You can have those Golden Arches all you want. I’ll take mine green, thank you very much.
A bon-shaking thunder boomer crashed through here last night. The light show to the north was spectacular. The whole “end-of-the-world” spectacle was over in about an hour.
In the midst of it was the LOUDEST crash of thunder I think we’ve ever heard since we’ve lived here.
When we first moved to our house on the White River in Vermont, we set out to make our little part of the watershed as flora-and-fauna friendly as we could.
Except for some pink garden phlox on either side of our front door, a little bit of rather dull iris and one tiny patch of crocus, there was absolutely nothing in our front yard. It was hot in July (very hot) and birds were rather scarce.
In addition to that, our land had once been the site of a public swimming facility called Island Park so lots of local folks were used to crossing our land willy-nilly to get to the water.
It took a while on a lot of fronts—letting trespassers know they were not welcome, planting gardens plus a little natural re-routing of the river—but nowadays, we have a lot of birds in the yard all year round, lots of flowering plants, and critters who have decided we’re pretty friendly (though they still, wisely, keep their distance).
One of our favorite rites of spring is the arrival of the Canada geese. They flock here in early April making a heckuva ruckus as they sort out who is going to live where.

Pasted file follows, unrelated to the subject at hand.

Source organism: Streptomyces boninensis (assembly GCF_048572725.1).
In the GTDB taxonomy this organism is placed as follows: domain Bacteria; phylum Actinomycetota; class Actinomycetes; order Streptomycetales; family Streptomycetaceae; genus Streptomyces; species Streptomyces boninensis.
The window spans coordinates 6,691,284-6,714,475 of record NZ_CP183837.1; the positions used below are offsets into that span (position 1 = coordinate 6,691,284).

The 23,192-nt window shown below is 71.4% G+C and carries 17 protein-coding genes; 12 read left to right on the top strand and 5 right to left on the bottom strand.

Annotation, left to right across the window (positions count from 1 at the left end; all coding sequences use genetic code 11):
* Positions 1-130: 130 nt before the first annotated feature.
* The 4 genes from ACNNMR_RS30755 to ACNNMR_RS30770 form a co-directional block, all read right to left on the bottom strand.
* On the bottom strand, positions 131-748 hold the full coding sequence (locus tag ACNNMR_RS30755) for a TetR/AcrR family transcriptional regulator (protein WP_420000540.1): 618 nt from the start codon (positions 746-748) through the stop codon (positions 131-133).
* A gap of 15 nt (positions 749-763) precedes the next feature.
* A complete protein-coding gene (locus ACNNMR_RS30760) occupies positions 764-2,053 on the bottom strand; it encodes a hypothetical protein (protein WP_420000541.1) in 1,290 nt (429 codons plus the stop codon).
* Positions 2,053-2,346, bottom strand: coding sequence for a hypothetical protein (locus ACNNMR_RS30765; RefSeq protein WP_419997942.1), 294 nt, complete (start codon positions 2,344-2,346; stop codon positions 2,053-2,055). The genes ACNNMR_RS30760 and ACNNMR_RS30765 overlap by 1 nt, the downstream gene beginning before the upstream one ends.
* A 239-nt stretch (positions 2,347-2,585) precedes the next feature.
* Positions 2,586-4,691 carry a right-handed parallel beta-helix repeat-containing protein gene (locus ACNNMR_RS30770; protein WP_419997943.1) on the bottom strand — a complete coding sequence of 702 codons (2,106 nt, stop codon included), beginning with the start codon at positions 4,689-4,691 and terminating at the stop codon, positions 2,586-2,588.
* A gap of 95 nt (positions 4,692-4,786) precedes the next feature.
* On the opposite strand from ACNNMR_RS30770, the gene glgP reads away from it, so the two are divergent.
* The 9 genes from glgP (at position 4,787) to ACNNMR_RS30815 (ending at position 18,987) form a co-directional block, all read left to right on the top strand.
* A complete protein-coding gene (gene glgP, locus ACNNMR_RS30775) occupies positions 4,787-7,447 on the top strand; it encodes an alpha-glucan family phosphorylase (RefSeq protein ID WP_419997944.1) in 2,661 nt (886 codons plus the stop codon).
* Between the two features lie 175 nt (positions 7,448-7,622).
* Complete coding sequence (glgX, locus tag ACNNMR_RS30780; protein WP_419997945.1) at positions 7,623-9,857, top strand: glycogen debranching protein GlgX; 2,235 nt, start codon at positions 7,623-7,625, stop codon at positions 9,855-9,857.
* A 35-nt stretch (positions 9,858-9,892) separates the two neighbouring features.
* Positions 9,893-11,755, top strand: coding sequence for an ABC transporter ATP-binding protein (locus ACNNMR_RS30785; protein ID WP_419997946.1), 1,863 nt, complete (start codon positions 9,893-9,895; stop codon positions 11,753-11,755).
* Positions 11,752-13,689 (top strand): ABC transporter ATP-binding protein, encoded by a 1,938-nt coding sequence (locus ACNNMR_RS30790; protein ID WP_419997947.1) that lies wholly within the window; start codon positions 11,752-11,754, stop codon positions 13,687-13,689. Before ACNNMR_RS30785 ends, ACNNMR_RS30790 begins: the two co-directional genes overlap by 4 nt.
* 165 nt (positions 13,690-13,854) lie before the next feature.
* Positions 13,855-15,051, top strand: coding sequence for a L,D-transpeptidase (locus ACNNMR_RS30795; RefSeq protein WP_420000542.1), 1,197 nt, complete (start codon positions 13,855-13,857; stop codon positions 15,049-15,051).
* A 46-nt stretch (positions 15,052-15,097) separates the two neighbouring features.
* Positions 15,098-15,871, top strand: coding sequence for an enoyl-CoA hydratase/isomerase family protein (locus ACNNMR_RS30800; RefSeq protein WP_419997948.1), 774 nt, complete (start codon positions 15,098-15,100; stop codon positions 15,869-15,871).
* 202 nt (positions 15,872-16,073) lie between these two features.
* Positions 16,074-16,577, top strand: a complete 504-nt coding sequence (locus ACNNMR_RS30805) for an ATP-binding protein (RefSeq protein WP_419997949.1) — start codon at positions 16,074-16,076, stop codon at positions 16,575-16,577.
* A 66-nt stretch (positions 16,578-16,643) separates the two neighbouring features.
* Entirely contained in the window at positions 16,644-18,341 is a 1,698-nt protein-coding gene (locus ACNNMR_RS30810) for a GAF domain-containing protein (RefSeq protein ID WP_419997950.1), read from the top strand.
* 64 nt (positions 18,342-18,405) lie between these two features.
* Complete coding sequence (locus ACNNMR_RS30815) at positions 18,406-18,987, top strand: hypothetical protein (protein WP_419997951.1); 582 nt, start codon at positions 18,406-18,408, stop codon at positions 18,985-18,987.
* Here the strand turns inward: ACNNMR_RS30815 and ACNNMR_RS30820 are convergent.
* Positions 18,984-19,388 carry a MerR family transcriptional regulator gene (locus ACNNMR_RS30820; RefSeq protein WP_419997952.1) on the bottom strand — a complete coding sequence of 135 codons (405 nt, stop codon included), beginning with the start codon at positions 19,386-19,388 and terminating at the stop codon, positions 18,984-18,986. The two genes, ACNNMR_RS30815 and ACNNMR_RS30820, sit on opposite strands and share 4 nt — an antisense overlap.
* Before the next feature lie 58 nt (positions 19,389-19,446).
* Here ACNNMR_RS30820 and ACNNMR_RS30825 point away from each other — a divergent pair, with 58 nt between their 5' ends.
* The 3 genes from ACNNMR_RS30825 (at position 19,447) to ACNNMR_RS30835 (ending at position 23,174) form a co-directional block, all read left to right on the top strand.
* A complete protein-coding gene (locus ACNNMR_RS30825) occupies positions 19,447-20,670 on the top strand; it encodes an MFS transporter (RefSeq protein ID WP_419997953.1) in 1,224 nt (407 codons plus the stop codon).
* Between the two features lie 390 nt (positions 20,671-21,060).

Then at some point after mid-May, we’ll spot a new brood of chicks. These six little ones accompanied their proud parents for a swim for the first time on May 21.
Aren’t they just adorable!
Yep, I know that Thieves of Fire is barely out into the world (and work on the ebook files will not be complete until next week). But a writer’s gotta write.
So I spent this week outlining my next Carding novel. The working title is The Dazzling Uncertainty of Life but don’t hold me to that because it could change several times between now and publication.
I’m still absorbing the lessons learned from Thieves, especially when it comes to planning before I write and how much time that can save.
Thieves was launched at a crazy time in my life, the aftermath and recovery from the damage we sustained from Hurricane Irene. I was neck-deep in paperwork, trying to figure out how to do what we knew needed to be done, getting permits, following lines of possible funding (believe me, building retaining walls–LARGE ones–is an expensive proposition) and coordinating excavators, engineers, federal agencies, etc.
Yeah, crazy. But to give myself a little wiggle room here, I needed something that was stable in my life at that moment in time and writing has always been my rock.
Regardless of the reason why, I know that Thieves suffered from a lack of planning. Instead of starting with a story arc, like the one I had in The Road Unsalted, I started Thieves with a few pieces of knowledge about Carding, Vermont and a lot of questions.
Not the best idea if you would like to satisfy readers in a timely manner.
At one point, I was so discouraged, I almost gave up on Thieves entirely because it was so, so, so scattered. I can’t tell you how many months it sat on my desk while I scowled at it and it scowled back.
I finally decided I needed to impose order on the mess of words so I grabbed a pack of index cards, sat down with what I had written to that point, and noted each scene. This is an idea that I learned from an interview in the Paris Review with Vladimir Nobakov. (Did you know that he almost burned Lolita? His wife literally rescued the index cards for that book from a burn pile.)